But enough Ghibli bashing. I’m sure we can find some wholesome, positive examples (Eboshi Gozen, for instance) outside of the flagship North American Ghibli titles. My point is we shouldn’t just look so superfically and we should apply some healthy dose of context.
Second: The role of men. I think when we talk about women we also have to talk about men. This is particularly a point that shows up when someone raises Major Motoko Kusanagi. She’s a girl in a boy’s world. I think no matter where you look in real life, there are always more male law-enforcement folks than female. Her rag-tag team of ex-military coupled with Aramaki’s politicking says a lot of things about…politics (yet another male-dominant field). The oddity of the Major’s disposition, in a setting that resonant with real life’s tendency to repeat these same sociological makeup, may be making a point. Kinesella says it’s fantasy-fulfillment, it’s a bunch of “phallic girls.” I can’t see how it can be truer for Ghost in the Shell.
But I think there’s also something to be said that in the Ghost in the Shell TV series, we see a slightly different Motoko Kusanagi. What comes to my mind is the motherhood episode, but outside of that it’s really a dog-eat-dog world, and the Major uses her sex appeal and gender positioning as a tool to manipulate.
Still, compare Ghost in the Shell with any of your standard fair, girls-with-guns, it makes you wonder. Maybe oldies like Gun Smith Cats comes closer? Or should we just go straight to Black Lagoon? Or…
Third: Urosukidouji–or alternatively, let’s pick the right show to talk feminism. I think it makes almost no sense to use, say, Aria THE ANIMATION. It makes some sense to use Naruto and One Piece. It makes even more sense to use Paprika, but probably not much sense to use Ghost in the Shell: Innocence. What criterias am I looking at?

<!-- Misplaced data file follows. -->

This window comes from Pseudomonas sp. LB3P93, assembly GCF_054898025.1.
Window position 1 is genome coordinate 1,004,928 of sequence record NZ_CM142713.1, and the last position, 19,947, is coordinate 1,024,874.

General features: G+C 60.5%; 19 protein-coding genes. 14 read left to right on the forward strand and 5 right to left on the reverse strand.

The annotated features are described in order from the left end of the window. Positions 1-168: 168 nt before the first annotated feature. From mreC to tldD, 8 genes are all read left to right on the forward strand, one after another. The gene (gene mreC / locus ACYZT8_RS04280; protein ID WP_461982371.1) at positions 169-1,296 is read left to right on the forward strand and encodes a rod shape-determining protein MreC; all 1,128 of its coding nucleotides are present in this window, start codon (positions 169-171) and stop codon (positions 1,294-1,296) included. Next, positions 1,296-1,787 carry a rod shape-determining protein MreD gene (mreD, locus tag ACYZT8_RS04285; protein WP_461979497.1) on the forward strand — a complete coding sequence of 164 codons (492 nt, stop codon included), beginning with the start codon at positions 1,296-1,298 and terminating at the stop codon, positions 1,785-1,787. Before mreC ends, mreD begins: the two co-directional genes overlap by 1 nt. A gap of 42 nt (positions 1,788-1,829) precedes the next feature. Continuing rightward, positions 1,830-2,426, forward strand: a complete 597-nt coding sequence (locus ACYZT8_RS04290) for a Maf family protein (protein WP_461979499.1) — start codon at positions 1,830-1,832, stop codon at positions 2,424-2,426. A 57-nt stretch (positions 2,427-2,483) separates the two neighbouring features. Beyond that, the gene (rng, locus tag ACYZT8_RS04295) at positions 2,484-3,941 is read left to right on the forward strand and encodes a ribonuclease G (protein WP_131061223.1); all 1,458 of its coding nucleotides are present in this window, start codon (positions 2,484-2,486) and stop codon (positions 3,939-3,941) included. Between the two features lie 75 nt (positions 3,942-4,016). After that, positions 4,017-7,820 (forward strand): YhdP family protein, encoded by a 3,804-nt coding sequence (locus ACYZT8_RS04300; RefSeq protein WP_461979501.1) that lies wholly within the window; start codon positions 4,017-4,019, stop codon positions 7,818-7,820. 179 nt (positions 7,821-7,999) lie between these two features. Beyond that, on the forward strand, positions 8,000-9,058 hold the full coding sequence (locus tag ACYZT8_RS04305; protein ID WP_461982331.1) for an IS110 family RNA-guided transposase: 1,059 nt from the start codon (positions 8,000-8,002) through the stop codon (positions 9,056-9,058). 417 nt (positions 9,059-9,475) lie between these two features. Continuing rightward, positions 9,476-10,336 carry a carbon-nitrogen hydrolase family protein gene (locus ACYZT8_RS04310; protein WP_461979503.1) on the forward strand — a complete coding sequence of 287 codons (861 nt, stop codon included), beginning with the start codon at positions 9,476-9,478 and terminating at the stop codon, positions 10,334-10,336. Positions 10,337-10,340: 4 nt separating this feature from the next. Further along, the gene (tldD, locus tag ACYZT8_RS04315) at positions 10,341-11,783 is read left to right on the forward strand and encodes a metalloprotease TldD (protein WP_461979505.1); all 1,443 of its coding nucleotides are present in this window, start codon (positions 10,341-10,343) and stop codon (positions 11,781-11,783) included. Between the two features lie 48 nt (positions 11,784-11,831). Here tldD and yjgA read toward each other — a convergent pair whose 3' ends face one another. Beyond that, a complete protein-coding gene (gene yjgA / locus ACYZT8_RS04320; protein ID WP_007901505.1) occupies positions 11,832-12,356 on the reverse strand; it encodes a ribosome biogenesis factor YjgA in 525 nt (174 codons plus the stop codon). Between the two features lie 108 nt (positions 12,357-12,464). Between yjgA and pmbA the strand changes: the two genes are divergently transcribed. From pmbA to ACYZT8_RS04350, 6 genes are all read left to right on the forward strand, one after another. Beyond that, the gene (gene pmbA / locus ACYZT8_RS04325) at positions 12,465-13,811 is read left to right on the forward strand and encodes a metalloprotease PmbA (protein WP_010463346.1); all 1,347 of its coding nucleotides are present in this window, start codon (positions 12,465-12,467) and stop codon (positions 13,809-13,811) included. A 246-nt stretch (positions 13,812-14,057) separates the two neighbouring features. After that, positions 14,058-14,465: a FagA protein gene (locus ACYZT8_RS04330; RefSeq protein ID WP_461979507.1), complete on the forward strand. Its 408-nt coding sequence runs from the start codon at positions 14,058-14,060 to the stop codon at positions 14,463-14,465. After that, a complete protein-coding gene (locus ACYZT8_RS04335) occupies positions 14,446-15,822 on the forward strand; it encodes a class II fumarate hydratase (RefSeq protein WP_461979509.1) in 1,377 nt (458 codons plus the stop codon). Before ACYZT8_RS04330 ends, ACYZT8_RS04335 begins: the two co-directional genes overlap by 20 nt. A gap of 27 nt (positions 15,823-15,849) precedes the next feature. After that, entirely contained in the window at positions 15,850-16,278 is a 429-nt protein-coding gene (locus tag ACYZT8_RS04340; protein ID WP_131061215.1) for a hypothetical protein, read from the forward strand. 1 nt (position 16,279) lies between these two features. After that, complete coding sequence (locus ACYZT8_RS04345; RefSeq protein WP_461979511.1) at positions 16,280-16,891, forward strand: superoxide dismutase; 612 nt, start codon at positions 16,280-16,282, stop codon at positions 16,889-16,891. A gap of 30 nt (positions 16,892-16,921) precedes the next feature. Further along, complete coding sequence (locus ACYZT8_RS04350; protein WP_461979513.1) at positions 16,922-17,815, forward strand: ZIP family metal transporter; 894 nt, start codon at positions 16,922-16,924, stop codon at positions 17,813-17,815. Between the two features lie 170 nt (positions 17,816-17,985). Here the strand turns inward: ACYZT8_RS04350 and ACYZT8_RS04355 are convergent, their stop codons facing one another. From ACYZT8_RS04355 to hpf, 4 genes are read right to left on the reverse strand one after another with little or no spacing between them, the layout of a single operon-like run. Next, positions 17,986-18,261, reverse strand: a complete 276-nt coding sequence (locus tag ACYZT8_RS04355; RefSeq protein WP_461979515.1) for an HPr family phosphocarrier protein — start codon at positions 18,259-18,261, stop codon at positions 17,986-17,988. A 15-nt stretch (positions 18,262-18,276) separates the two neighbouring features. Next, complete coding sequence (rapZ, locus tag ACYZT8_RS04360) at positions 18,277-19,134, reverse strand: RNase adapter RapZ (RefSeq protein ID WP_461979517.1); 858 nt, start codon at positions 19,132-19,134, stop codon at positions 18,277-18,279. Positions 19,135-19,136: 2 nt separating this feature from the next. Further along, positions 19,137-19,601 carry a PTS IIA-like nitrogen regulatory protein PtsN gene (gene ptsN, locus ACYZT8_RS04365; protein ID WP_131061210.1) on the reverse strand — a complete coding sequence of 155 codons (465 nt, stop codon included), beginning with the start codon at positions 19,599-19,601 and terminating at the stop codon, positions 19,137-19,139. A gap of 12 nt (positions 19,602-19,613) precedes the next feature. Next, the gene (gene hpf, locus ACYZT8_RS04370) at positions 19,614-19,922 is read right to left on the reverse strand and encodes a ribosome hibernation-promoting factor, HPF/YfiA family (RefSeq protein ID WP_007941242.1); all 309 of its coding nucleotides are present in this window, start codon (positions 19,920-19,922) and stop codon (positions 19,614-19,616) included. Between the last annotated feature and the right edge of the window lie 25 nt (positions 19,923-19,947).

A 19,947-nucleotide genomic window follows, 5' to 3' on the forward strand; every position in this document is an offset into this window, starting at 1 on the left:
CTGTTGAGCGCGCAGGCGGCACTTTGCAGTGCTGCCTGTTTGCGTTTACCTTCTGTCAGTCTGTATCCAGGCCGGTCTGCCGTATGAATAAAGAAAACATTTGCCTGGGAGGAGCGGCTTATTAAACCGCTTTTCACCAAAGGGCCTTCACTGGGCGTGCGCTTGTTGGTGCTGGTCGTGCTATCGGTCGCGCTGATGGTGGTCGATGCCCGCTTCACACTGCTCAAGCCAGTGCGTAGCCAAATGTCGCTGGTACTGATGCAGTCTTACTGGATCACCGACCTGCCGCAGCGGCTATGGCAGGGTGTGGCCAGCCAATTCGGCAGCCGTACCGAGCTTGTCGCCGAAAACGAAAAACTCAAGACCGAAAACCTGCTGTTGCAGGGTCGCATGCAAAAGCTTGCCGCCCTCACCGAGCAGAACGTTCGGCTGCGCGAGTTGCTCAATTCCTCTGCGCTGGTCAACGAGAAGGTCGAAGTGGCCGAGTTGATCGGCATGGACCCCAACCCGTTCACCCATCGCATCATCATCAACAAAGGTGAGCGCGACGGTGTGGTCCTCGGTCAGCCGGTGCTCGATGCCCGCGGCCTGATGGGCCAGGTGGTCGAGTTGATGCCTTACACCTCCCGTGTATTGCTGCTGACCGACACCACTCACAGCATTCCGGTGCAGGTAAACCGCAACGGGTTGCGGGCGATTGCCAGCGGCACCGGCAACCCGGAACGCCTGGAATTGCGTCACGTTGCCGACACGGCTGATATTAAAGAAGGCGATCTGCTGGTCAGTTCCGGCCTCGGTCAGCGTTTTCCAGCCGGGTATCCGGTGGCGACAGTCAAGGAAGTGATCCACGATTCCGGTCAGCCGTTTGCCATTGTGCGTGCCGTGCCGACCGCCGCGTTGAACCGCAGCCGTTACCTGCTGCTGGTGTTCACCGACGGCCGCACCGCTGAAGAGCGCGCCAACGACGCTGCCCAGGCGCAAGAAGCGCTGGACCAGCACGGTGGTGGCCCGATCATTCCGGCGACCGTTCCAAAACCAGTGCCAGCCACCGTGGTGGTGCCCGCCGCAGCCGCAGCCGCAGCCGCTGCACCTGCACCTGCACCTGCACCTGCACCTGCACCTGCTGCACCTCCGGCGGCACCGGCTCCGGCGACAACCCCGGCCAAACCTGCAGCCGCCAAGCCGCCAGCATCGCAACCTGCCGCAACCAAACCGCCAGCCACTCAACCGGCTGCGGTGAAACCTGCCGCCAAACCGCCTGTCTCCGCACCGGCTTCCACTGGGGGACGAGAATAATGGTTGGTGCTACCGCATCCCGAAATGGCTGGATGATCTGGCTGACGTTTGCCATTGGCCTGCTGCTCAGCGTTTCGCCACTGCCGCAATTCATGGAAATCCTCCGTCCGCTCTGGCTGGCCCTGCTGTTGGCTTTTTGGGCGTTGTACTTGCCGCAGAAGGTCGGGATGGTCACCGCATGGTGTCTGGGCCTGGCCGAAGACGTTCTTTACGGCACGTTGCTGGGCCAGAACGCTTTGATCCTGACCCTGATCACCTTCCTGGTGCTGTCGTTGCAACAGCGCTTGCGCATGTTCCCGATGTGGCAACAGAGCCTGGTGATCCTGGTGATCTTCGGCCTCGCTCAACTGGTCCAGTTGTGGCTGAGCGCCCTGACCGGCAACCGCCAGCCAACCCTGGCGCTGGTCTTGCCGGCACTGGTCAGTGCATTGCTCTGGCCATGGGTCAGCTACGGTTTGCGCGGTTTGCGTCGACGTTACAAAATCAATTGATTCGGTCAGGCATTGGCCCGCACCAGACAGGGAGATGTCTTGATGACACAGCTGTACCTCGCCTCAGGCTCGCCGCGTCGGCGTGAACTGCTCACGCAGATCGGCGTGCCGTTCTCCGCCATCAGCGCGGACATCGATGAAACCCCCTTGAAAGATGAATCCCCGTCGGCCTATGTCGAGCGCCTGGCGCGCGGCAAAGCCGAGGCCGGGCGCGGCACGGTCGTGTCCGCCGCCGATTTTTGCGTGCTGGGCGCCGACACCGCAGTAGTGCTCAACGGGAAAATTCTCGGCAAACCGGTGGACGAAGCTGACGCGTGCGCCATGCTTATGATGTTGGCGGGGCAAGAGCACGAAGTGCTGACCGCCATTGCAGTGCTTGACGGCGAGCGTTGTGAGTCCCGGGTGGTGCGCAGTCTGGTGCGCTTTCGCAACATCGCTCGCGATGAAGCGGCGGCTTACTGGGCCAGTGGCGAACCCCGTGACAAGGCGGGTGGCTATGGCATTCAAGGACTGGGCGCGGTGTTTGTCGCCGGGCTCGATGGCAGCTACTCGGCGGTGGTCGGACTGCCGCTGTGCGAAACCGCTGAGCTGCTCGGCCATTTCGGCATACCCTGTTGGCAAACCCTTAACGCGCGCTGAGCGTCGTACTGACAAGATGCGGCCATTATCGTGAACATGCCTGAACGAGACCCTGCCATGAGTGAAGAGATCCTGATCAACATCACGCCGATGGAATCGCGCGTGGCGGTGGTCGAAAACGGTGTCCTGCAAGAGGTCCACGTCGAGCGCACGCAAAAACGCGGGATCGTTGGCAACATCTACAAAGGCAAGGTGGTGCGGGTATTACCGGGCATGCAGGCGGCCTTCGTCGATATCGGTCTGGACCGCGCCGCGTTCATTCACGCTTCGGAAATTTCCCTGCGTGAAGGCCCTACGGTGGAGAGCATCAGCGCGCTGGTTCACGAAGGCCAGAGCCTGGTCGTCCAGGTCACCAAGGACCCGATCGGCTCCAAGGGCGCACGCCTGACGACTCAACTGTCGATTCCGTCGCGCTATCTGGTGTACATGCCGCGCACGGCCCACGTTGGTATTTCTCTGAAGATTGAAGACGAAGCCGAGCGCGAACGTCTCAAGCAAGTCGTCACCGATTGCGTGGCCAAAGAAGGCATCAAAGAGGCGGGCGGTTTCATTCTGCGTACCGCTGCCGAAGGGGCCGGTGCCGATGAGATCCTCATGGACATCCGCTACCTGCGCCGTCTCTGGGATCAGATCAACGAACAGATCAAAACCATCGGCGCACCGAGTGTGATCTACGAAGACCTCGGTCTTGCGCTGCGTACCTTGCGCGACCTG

Who is going to watch it: Paprika is an arthouse film, but it’s based on a renowned sci-fi author’s work in Japan. It also focuses on, heh, gender roles. One Piece has a HUGE fangirl-base, and Naruto has some. Aria is escapist seinen fantasy. GITS: Innocence is another arthouse film, but it is one that is fully preoccupied in telling/saying one very specific set of things.
What it’s about/what does it say: Paprika is about the story of a woman coming to terms with herself in a maze of dreams, realities, networked dreams, a chain of real-life mysteries involving life and death. Aria is about girls in a fantasy Venice learning to be gondola operators / tour guides. One Piece is about pirates and “getting crew and loot.” Naruto is a teenage self-redemptive story. GITS: Innocence is about a detective learning to cope with a new reality with his good friend and ex-partner who turned into a … computer thing, while solving a criminal mystery.
I think part of the problem, as my first couple paragraphs alluded…is just that the academia seems to just lack that beef with the familiarity of these works. You have to not just tap into the otaku pulse, but actually watch the shows and read the books they tell you about. If we’re going to use this lens seriously, we need not only people who has the academic wherewithal but also someone who has already been looking through the lens in its full glory.
There is probably more to be said on this. Like being able to naturally reassign your sex at 17 is one of the most empowering things that can happen to a girl. Talk about a feminist subtext!